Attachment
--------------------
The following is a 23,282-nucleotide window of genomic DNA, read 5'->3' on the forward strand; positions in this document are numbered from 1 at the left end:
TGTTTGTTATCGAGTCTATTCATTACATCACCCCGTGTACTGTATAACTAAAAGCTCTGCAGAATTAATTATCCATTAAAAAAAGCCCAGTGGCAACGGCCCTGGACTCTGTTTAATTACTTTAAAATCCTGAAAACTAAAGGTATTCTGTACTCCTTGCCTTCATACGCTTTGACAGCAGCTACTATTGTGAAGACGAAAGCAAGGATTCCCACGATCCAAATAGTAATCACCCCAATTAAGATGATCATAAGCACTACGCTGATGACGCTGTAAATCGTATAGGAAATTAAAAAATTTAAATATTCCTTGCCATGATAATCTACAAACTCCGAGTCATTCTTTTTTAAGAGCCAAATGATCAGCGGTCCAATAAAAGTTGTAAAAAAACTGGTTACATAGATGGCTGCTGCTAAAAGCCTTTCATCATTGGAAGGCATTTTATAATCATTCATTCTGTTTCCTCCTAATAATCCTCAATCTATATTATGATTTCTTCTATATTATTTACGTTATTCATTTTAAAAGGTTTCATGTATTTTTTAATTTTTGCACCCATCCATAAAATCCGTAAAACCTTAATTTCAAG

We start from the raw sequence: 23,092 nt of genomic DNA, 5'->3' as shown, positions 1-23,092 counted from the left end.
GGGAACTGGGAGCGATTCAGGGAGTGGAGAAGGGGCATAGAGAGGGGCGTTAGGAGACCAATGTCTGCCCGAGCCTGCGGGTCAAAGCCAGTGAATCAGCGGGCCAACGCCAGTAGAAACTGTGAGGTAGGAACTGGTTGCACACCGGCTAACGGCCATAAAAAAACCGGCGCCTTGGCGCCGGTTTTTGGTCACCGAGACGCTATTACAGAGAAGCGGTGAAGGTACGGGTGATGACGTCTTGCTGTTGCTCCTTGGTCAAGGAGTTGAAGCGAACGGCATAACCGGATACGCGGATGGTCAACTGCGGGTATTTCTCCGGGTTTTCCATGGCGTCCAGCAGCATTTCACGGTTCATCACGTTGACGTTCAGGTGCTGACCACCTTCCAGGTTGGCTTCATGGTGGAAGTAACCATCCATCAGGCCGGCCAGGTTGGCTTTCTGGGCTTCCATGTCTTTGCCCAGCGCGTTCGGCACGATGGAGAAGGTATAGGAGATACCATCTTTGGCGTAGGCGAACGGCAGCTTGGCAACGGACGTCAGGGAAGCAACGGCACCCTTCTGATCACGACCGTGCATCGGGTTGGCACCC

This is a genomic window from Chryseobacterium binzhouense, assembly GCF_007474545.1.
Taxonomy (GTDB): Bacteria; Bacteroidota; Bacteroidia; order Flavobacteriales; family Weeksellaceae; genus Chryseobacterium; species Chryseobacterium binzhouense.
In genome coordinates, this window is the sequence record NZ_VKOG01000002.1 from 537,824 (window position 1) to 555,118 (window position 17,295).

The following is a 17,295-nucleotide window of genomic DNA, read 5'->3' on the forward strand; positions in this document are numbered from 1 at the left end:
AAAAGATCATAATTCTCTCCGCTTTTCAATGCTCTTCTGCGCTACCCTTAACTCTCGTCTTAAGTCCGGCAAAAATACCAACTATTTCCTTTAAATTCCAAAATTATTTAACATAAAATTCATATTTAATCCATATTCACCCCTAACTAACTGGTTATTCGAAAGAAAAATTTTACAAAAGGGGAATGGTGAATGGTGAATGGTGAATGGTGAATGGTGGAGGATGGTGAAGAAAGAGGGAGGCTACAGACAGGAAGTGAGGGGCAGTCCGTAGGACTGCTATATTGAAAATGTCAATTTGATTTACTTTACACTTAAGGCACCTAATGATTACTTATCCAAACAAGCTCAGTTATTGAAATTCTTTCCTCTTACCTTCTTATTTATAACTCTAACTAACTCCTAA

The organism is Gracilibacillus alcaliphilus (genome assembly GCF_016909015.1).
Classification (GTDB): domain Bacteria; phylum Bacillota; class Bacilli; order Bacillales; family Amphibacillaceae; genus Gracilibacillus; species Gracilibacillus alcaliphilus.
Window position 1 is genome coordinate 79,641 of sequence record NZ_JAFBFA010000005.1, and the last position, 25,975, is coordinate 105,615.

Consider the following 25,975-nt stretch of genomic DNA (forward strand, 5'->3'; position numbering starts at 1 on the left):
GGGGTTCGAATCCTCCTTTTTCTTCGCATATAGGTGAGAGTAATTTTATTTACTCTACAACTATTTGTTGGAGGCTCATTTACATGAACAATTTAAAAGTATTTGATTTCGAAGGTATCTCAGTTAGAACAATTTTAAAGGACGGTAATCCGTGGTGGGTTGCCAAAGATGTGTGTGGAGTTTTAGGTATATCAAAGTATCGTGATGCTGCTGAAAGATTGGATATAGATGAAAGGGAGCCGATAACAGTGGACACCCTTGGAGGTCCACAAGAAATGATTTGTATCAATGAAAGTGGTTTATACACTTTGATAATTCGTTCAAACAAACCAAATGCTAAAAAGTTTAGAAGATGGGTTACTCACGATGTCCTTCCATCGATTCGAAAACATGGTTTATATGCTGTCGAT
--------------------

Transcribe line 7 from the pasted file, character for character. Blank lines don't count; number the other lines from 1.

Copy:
In genome coordinates, this window is the sequence record NZ_VKOG01000002.1 from 537,824 (window position 1) to 555,118 (window position 17,295).